Net Net: Promoting innovation and managing change
Net Net: Promoting innovation and managing change

Diageo Charged With Bribing Asian Officials

The Securities and Exchange Commission today charged Diageo, one of the world’s largest producers of premium alcoholic beverages, with widespread violations of the Foreign Corrupt Practices Act. The SEC alleges that Diageo made improper payments to government officials in India, Thailand and South Korea over a period of six years.

Which no doubt has some people asking: Why on earth do U.S. securities regulators care if Diageo is bribing Indian government officials?

The Foreign Corrupt Practices Act of 1977 criminalized the bribery of foreign officials by U.S. corporations.

This is often seen as a byproduct of post-Watergate moralizing. During the Watergate investigations it was discovered that some U.S. companies had been bribing foreign officials to gain business benefits. The lack of an anti-bribery statute to apply to these situations was seen as a loophole that needed to be closed.

Congressional objectives underlying the legislation were complex, but they included a desire to improve the American business image abroad, prevent the spread of corruption in friendly governments and restore legitimate commercial competition.

Hard-nosed people tend to regard the FCPA as a bit of over-zealous legislative moralizing that could actually handicap U.S. businesses.

After all, most other countries do not pursue their own companies for bribing foreign officials. And in some countries, bribery is the only way to get business done.

But these hard-nosed people aren’t quite right. A more sophisticated view of the law is that it was not, in fact, pure moralizing. A more sophisticated approach would hold that the FCPA was intended to cut down on anticompetitive behavior by U.S. corporations. In this view, U.S. corporations were using bribery of foreign officials to gain advantages over U.S.-based multinational competitors. So the FCPA is a kind of antitrust for international business.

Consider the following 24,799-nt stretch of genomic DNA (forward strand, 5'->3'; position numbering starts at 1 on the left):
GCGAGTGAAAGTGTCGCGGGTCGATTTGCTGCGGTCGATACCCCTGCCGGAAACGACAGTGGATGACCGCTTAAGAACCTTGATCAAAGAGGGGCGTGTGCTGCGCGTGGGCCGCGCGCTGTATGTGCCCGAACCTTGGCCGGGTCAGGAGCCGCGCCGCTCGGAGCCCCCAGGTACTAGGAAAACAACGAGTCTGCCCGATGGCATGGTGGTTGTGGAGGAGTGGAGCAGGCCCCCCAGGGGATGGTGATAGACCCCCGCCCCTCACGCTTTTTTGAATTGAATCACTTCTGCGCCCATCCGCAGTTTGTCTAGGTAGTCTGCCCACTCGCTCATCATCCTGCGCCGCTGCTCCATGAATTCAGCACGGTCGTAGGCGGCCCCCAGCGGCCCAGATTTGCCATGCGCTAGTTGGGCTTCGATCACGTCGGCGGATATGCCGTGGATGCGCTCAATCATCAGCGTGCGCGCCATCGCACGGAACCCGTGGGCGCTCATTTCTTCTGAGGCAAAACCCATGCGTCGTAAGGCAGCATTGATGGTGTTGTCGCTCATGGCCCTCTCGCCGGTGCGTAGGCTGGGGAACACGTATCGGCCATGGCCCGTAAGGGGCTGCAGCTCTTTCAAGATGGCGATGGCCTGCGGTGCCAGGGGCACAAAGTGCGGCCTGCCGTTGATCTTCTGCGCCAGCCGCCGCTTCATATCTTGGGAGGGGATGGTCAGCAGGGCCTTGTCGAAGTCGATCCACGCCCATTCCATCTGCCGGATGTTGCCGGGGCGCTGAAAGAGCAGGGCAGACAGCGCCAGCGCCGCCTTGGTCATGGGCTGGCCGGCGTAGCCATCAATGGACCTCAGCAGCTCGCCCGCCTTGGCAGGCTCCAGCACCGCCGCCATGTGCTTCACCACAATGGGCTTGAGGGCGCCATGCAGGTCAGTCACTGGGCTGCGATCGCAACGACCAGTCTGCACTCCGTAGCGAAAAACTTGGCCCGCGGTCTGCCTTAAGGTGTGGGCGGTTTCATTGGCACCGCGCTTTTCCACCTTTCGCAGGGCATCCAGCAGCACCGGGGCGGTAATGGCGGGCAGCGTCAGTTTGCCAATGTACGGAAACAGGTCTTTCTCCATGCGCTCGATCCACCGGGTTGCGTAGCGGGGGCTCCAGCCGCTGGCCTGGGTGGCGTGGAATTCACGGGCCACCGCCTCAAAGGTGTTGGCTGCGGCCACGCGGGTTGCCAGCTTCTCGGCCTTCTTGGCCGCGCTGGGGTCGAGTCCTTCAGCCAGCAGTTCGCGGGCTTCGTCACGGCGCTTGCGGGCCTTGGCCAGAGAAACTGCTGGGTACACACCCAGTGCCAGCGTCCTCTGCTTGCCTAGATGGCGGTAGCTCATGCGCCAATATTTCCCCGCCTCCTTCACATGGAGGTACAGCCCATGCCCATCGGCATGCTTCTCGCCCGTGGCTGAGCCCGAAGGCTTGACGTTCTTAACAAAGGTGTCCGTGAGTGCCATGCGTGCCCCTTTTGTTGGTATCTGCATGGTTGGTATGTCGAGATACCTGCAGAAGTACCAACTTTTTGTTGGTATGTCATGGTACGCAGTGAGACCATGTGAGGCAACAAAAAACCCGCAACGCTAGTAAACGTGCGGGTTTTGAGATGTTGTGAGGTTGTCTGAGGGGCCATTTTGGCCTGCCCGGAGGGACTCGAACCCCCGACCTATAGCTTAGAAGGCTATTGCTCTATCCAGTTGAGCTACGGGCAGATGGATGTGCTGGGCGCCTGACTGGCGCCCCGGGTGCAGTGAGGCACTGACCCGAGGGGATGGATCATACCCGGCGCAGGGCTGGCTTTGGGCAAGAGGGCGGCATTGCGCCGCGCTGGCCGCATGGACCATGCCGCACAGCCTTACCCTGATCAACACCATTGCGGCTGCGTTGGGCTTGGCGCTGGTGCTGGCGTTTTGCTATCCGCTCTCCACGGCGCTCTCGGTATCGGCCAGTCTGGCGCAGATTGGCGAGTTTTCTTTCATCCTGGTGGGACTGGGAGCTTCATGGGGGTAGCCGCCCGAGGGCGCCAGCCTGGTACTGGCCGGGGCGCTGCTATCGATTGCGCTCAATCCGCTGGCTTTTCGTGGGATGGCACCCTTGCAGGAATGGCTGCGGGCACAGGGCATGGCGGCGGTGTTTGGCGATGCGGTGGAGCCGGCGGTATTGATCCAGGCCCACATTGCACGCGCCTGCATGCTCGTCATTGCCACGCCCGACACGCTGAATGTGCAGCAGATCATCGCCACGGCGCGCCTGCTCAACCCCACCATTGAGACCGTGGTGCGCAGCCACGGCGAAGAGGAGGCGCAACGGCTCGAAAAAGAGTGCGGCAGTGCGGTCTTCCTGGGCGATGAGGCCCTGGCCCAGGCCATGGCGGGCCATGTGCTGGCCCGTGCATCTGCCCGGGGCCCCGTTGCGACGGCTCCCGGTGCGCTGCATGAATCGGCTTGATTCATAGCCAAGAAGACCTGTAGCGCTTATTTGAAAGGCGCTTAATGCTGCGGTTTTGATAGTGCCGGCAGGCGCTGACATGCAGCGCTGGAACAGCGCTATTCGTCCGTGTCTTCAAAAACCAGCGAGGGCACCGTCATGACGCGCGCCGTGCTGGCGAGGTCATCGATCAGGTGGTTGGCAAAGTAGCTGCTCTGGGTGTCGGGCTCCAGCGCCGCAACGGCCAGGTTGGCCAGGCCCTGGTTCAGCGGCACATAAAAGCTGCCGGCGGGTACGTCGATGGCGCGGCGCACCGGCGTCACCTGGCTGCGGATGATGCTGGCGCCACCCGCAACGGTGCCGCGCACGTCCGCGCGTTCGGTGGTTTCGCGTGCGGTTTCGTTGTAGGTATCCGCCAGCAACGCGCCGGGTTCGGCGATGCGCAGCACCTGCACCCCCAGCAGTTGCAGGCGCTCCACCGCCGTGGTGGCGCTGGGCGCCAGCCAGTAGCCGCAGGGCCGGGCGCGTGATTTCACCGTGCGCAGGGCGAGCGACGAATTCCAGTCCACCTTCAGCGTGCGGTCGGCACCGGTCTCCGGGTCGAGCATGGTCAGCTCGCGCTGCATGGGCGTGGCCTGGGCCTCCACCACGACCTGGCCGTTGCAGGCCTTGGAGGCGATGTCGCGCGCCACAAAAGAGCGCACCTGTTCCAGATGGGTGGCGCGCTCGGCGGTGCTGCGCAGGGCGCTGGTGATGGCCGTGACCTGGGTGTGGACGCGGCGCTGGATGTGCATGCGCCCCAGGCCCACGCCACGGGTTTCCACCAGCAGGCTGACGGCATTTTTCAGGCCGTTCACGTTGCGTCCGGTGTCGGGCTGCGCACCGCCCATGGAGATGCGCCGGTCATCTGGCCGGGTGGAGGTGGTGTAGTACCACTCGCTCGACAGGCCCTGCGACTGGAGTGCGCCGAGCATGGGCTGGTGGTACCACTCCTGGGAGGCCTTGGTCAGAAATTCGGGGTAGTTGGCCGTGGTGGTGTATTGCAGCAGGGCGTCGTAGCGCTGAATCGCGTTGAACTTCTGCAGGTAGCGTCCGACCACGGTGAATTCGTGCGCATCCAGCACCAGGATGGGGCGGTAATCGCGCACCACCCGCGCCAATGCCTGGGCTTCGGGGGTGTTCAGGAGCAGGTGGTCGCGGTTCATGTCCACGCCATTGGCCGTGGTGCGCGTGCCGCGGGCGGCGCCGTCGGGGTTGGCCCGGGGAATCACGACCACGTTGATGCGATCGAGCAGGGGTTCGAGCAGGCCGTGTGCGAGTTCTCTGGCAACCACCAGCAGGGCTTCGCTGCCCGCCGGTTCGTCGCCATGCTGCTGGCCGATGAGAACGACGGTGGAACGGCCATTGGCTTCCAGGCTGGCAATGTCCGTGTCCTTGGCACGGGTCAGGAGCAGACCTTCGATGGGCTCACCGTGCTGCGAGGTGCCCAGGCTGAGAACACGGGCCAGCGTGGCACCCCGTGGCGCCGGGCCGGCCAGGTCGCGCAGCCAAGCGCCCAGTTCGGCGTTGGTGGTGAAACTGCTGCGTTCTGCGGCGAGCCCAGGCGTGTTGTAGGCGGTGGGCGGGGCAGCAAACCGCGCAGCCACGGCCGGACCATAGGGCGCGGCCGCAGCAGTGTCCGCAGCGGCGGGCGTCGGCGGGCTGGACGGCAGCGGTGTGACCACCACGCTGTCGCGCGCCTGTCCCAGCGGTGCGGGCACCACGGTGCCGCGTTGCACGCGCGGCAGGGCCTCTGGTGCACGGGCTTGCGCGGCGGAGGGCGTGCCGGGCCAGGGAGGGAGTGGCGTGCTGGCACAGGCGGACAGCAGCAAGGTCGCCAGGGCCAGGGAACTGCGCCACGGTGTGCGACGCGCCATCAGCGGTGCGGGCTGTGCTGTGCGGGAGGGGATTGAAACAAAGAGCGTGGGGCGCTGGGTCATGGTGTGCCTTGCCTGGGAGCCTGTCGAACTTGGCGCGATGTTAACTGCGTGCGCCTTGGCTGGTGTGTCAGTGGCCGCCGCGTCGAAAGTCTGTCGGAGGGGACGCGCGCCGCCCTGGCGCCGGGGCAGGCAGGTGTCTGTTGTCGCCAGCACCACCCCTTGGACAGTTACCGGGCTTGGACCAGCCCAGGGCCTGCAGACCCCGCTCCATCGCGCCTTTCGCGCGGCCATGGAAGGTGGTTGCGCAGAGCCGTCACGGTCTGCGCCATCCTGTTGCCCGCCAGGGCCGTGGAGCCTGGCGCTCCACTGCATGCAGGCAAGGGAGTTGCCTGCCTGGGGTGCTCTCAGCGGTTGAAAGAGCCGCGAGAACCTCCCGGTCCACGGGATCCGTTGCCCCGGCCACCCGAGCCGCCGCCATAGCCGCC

But I still think that's still too simple. I doubt that the "honest" companies would have been able to get the Congress to pass the FCPA if it was really a fight between the bribers and the honest.

I think that the FCPA was put in place to stop the expatriation of corporate profits to foreign government officials. The lack of a law covering foreign bribery had created a bribery arms race among U.S. corporations. But this arms race was a dead weight cost since bribery is zero sum.

U.S. companies faced a prisoner's dilemma when it came to bribes. They'd all benefit if none paid bribes, but the risk of defection was too high. The point of the FCPA was to increase the cost of defecting.

In effect, the FCPA was a disarmament agreement by U.S. corporations that individually would prefer to avoid paying bribes but could not afford to risk the competition would pay bribes. It was a conspiracy in restraint of bribery.


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